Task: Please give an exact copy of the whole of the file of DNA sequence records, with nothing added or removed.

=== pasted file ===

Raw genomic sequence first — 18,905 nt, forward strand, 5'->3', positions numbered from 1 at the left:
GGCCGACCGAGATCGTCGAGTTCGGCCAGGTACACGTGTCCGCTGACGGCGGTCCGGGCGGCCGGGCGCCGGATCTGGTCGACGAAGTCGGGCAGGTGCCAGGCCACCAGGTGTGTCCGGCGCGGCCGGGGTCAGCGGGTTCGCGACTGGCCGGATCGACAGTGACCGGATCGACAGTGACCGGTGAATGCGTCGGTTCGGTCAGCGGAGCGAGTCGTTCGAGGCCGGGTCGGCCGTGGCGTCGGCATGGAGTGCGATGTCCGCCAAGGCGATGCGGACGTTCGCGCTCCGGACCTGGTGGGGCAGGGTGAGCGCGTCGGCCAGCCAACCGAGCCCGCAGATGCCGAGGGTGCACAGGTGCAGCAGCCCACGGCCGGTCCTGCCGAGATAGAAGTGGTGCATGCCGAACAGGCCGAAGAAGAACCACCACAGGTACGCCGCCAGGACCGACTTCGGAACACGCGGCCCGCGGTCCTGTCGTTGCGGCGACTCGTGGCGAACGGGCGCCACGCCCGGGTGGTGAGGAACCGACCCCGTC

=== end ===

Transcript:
Raw genomic sequence first — 18,905 nt, forward strand, 5'->3', positions numbered from 1 at the left:
GGCCGACCGAGATCGTCGAGTTCGGCCAGGTACACGTGTCCGCTGACGGCGGTCCGGGCGGCCGGGCGCCGGATCTGGTCGACGAAGTCGGGCAGGTGCCAGGCCACCAGGTGTGTCCGGCGCGGCCGGGGTCAGCGGGTTCGCGACTGGCCGGATCGACAGTGACCGGATCGACAGTGACCGGTGAATGCGTCGGTTCGGTCAGCGGAGCGAGTCGTTCGAGGCCGGGTCGGCCGTGGCGTCGGCATGGAGTGCGATGTCCGCCAAGGCGATGCGGACGTTCGCGCTCCGGACCTGGTGGGGCAGGGTGAGCGCGTCGGCCAGCCAACCGAGCCCGCAGATGCCGAGGGTGCACAGGTGCAGCAGCCCACGGCCGGTCCTGCCGAGATAGAAGTGGTGCATGCCGAACAGGCCGAAGAAGAACCACCACAGGTACGCCGCCAGGACCGACTTCGGAACACGCGGCCCGCGGTCCTGTCGTTGCGGCGACTCGTGGCGAACGGGCGCCACGCCCGGGTGGTGAGGAACCGACCCCGTC